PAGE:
The evidence against the Florida school shooting suspect is so overwhelming, the only question left for the courts if he is convicted is whether he will be sentenced to death or spend the rest of his life in prison.
The fate of 19-year-old Nikolas Cruz, who faces 17 counts of first-degree murder in the shooting at Marjory Stoneman Douglas High, will depend on his mental state and the wishes of the victims' families, which have a say in how the prosecution proceeds.
Broward County Public Defender Howard Finkelstein, whose office is representing Cruz, said there were so many warning signs that Cruz was mentally unstable and potentially violent that the death penalty might be going too far. Finkelstein said Cruz would likely plead guilty if prosecutors opt not to seek the death penalty.
"Because that's what this case is about. Not, did he do it? Not, should he go free? Should he live or should he die," Finkelstein said. "He will never see the light of day again, nor should he. But I know personally I am very upset and angry that we all failed to spot a problem and do anything as a result."
Michael J. Satz, the state attorney for Broward County, said Saturday in an email that, "This certainly is the type of case the death penalty was designed for." He called the slayings "absolutely horrific and tragic." However, he also said his office is working with law enforcement and will announce later what penalty it plans to seek.
The prosecution will likely take years. The sheriff's office said Cruz confessed, and they have his AR-15 semi-automatic rifle, ammunition clips and video from the school. The FBI also said Friday it had gotten a call from someone close to Cruz who expressed concern that he had "a desire to kill people" and "the potential" to conduct a school shooting.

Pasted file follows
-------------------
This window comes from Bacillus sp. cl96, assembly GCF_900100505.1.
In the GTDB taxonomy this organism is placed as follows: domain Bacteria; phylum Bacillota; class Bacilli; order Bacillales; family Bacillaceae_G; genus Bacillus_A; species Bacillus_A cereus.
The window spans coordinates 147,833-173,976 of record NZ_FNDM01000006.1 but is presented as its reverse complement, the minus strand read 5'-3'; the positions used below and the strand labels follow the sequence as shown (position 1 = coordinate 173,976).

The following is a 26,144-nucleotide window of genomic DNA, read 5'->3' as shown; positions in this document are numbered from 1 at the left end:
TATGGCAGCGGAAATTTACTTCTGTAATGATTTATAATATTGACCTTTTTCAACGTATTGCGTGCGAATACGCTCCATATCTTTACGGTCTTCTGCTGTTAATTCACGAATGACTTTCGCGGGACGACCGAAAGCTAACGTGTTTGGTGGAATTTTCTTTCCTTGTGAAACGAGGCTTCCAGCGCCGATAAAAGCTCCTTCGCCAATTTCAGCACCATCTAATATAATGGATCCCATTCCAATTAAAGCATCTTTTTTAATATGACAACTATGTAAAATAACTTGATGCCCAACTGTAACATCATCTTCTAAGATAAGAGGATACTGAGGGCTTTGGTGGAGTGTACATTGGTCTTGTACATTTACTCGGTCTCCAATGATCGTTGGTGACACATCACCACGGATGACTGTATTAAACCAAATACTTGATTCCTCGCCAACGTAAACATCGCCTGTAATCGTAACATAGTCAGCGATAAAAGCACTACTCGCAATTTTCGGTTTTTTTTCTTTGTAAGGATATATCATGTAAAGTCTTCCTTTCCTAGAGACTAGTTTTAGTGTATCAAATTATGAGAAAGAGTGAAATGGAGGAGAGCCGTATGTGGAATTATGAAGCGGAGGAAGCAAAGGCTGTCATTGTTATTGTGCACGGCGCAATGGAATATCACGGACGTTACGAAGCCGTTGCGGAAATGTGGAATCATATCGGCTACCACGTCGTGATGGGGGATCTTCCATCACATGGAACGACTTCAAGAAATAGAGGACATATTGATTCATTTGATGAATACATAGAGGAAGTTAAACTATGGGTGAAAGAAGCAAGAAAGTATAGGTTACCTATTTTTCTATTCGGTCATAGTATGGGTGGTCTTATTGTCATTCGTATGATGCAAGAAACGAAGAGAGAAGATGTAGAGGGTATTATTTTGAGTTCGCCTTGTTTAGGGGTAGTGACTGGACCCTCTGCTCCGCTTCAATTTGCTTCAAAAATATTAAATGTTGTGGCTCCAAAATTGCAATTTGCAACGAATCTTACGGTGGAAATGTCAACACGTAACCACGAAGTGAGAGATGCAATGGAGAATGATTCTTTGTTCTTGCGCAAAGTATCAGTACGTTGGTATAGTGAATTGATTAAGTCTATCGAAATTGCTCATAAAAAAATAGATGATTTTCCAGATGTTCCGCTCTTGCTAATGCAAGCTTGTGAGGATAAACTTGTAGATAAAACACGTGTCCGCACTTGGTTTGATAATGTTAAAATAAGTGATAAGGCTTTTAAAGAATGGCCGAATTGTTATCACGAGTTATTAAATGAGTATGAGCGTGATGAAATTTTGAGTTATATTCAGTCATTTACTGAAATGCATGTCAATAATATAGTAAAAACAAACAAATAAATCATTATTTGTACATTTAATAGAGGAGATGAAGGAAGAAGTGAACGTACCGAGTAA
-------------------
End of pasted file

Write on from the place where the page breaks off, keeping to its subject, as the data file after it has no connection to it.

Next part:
FBI Director Christopher Wray said in a statement that the information was not properly investigated and promised to get to the bottom of it.
A major issue for the courts will be Cruz's mental state. Officials have said he underwent unspecified treatment at a mental facility but quit after his mother died in November. His father had died some years earlier. Without any living parents, he was taken in by a local family.
Cruz's attorney, Assistant Public Defender Melisa McNeill, told reporters after Cruz's initial court appearance that he had become unmoored from society and had no support network to lean on.
"When your brain is not fully developed, you don't know how to deal with these things," she said. "When you have the lack of impulse control that a 19-year-old has, that affects the behavior you exhibit."
McNeill also said of Cruz: "He's sad, he's mournful, he's remorseful. He's just a broken human being."
An initial decision will be whether Cruz is mentally competent to understand legal proceedings and assist in his own defense. Experts say it's a relatively high bar to clear to be declared incompetent and McNeill said Cruz is "fully aware of what is going on."
Cruz could try to plead innocent by reason of insanity, which also rarely works. James Holmes, the shooter who killed 12 people and wounded 70 in a Colorado movie theater in 2012, was convicted despite pleading insanity and was sentenced to life behind bars.
David Weinstein, a former federal prosecutor now in private practice, said the penalty phase of Cruz's case is likely to be where his background, family situation, mental condition and life history will play the biggest part. Even if he pleads guilty and prosecutors refuse to waive the death penalty, a jury must decide by a 12-0 vote that Cruz deserves to be executed.
The victims' families also have a legal right to participate in discussions over whether to seek the death penalty.
"I think among them there are many people who aren't going to want to go through this," Weinstein said. "That would save a lot of time and a lot of anguish for people. Some will say, 'we don't care, we want him put to death. An eye for an eye, and a tooth for a tooth.' They will want retribution."
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